57.00
50.50 43.70 73.70 36.8 83.5 -44.0 53.7
48.3
21.8
5
375mm
1306 1082 61.50 79.70 68.70 49.50
49.60
52.20
51.90 41.20 74.00
42 76.7 -56.1 59.4
55
22
6
430mm
1687 1249 65.30 89.70 68.80 56.40
54.50
59.50
51.00 45.22 72.70 50.8 78.7 -59.4 59.2
70.2
22.8
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25mph Simulation Results
Simulation
Number
Distance from
Steering wheel
to Chest
Impact Speed 25mph
Clipped 3ms Clipped 3ms
HIC Time- Head
Chest
Pelvis
Chest
Neck
Neck
Head Airbag
HIC 36 15
HIC15 Acceleration Acceleration Acceleration
Deflection Flexion
extension Strike Pressure
ms
g
ms
g
ms
g
ms
mm ms Nm ms
Nm ms
ms
ms
1003 680
31 48.40 31.80 42.00
43.40
38.60
57.00 58.30 47.70 42.04 39.2 -34.1 64.7 18.8
24.6
7
105mm
8
210mm
616
402
49.8 50.50 61.90 41.90
48.50
38.11
44.60 36.90 70.30 23.1 89.6
9
265mm
606
501
57.5 56.80 61.30 40.20
47.70
38.70
10
320mm
696
532
59.1 57.60 62.20 45.70
49.10
11
375mm
883
547 61.50 59.10 67.10 36.40
12
430mm
721
553
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192
60
29.5
23.2
44.30 39.90 68.50 32.7
88 -33.4 47.2
40.8
22.9
47.50
50.40 41.80 72.70 10.06
80 -44.4 51.6
49.2
22.6
50.70
40.20
42.40 36.90 70.80 52.7 83.3 -38.0 52.3
56
23.4
52.20
45.20
50.70 40.40 72.60 44.9 91.3 -47.3 62.4
62.3
22.4
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21mph Simulation Results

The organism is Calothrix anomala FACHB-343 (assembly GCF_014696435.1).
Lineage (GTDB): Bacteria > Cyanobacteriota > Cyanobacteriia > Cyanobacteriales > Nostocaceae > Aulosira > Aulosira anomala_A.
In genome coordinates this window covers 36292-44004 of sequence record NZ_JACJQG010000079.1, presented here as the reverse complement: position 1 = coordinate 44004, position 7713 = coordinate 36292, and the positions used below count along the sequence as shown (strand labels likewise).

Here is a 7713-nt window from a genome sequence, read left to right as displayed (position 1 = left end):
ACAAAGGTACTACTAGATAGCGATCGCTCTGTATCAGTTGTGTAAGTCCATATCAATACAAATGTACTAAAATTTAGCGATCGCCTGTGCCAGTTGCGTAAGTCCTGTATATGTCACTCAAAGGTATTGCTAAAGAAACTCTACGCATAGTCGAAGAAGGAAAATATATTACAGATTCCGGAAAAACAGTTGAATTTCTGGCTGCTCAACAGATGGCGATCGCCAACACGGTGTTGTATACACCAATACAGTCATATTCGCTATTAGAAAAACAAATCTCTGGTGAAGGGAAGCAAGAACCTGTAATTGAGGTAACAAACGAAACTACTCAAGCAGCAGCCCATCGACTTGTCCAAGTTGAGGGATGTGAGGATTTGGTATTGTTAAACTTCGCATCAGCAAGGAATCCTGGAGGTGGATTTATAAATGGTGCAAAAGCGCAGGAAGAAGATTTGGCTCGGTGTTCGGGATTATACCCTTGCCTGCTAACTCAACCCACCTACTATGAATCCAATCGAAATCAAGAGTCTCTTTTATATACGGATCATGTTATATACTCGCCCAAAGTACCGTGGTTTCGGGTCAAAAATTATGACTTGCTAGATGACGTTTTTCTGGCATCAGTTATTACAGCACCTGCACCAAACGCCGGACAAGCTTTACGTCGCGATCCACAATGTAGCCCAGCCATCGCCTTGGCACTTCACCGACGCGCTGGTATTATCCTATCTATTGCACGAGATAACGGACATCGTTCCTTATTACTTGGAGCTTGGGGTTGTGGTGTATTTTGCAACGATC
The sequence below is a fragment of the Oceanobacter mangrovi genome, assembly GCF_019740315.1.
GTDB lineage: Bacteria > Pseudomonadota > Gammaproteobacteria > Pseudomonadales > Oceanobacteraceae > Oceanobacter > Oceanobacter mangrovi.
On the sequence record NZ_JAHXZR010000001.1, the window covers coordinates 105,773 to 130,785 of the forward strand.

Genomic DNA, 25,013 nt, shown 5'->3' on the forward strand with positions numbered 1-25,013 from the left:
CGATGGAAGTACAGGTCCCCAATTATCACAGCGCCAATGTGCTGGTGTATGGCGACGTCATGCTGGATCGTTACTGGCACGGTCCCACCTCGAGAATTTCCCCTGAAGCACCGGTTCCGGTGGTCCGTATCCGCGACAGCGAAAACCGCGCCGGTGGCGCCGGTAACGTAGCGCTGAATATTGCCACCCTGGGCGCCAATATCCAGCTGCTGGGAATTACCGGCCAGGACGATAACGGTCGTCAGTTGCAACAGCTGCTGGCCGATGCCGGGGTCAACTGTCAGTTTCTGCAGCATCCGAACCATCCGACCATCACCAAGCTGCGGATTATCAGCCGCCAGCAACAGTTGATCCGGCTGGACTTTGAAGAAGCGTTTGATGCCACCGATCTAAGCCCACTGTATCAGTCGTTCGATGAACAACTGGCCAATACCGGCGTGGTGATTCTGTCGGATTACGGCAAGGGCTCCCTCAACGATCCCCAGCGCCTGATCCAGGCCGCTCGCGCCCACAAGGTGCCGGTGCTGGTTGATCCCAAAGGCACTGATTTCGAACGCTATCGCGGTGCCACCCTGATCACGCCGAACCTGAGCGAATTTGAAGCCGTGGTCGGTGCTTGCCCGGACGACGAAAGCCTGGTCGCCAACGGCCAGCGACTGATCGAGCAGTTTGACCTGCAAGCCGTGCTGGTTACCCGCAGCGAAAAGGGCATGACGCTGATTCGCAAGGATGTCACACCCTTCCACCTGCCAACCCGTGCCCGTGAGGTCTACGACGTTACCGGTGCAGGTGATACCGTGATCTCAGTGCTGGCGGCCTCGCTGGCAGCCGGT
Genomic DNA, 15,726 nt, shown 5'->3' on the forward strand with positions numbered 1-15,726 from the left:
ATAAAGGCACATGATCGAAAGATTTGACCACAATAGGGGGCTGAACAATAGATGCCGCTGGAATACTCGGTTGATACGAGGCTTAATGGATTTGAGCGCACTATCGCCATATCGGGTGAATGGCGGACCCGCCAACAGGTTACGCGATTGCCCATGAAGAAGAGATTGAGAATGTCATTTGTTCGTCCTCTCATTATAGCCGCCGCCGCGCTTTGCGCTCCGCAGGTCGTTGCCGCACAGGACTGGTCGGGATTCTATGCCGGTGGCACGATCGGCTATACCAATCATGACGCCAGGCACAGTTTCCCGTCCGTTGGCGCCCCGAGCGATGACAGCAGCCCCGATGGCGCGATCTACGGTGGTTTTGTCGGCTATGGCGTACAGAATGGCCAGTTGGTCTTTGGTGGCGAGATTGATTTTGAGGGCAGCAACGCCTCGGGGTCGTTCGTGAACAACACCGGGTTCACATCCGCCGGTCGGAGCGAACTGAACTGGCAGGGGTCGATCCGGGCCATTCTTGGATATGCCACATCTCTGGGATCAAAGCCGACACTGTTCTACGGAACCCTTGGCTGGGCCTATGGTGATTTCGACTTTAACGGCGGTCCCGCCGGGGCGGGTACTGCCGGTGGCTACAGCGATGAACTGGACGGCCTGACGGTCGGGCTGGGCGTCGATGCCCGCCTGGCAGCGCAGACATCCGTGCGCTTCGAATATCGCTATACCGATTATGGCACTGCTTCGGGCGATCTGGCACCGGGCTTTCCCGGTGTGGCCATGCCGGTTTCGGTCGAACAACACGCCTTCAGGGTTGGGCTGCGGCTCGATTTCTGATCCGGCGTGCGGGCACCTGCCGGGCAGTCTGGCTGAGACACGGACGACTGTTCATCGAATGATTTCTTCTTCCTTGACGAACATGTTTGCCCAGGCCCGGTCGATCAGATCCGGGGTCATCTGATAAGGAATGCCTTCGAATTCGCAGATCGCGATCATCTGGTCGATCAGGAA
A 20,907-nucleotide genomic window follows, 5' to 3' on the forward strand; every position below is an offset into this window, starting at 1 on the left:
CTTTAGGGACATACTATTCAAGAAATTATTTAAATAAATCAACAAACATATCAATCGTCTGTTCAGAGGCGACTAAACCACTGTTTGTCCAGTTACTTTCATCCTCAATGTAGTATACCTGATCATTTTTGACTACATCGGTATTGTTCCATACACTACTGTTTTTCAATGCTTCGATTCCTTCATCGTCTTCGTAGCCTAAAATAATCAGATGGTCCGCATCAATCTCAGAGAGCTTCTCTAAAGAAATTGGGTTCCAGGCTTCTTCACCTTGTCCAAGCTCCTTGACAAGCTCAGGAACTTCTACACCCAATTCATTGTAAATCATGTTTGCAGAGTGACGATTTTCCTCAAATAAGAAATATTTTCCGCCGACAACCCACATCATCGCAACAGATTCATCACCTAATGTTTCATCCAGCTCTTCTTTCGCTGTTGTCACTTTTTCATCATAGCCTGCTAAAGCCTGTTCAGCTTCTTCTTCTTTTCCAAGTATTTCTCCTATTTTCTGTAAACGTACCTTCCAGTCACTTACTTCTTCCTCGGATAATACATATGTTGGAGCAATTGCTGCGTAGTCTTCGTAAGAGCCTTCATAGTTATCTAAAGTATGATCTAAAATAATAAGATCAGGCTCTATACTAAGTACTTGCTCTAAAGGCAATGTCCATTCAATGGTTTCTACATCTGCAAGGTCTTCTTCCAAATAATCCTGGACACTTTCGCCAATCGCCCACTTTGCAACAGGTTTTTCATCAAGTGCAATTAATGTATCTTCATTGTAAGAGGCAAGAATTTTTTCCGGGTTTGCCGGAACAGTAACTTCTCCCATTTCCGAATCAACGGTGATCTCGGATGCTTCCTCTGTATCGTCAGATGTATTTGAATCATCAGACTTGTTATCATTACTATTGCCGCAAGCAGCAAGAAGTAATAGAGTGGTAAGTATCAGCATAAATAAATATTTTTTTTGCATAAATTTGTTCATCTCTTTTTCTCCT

Simulation
Number
Distance from
Steering wheel
to Chest
Impact Speed 21mph
Clipped 3ms Clipped 3ms
HIC Time- Head
Chest
Pelvis
Chest
Neck
Neck
Head Airbag
HIC 36 15
HIC15 Acceleration Acceleration Acceleration
Deflection Flexion
extension Strike Pressure
ms
g
ms
g
ms
g
ms
mm ms Nm ms
Nm ms
ms
ms
587 324 28.8 39.60 30.70 39.10
59.80
40.10
61.80 59.10 66.60 53.5 34.4 -29.3 69.9 19.1
22.6
13
105mm
14
210mm
449
347
62.8 47.50 67.00 45.00
61.20
36.70
59.40 35.30 77.30 29.4 93.3 -34.2 68.9
31.6
22.4
15
265mm
508
426
64.8 52.20 65.80 39.40
58.80
39.30
54.30 38.40 76.70 5.11 85.1 -26.9
53
50.3
23.4
16
320mm
598
489
66.4 60.40 69.90 48.20
56.90
44.40
56.60 39.30 79.70 35.9 91.6 -37.3 56.4
56.7
22.3
17
375mm
818
526 68.80 56.20 77.10 36.40
58.40
42.30
51.20 35.60 80.60 28.2 91.3 -38.1 67.6
64.5
22
18
430mm
890
484
61.80
43.40
56.80 41.10 79.70 22.1 84.5 -49.6
70.2
22.8
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EXTRA SIMULATION RESULTS
Simulation
Number
Distance from
Steering wheel
to Chest
HIC 36
HIC
15
Clipped 3ms Clipped 3ms
Time- Head
Chest
Pelvis
Chest
HIC15 Acceleration Acceleration Acceleration Deflection
ms
g
ms
g
ms
g
ms
mm ms
Neck
Flexion
Nm
ms
Neck
extension
Nm
ms
50th % Male
19
25mph
265mm
508
327 63.60 38.20 70.60 40.40 63.10 33.90 55.20 57.00 72.00
56.1
50th % Male
20
25mph
320mm
705
426 67.20 53.80 72.60 35.80 62.90 39.76 55.70 57.70 75.80
50th % Male
21
25mph
375mm
1024
575 73.90 53.10 72.00 40.88 63.80 43.16 57.50 53.88 73.70
No Airbag
22
21mph
265mm
482
364 65.70 52.95 69.10 38.34 60.30 40.52 52.70
33.4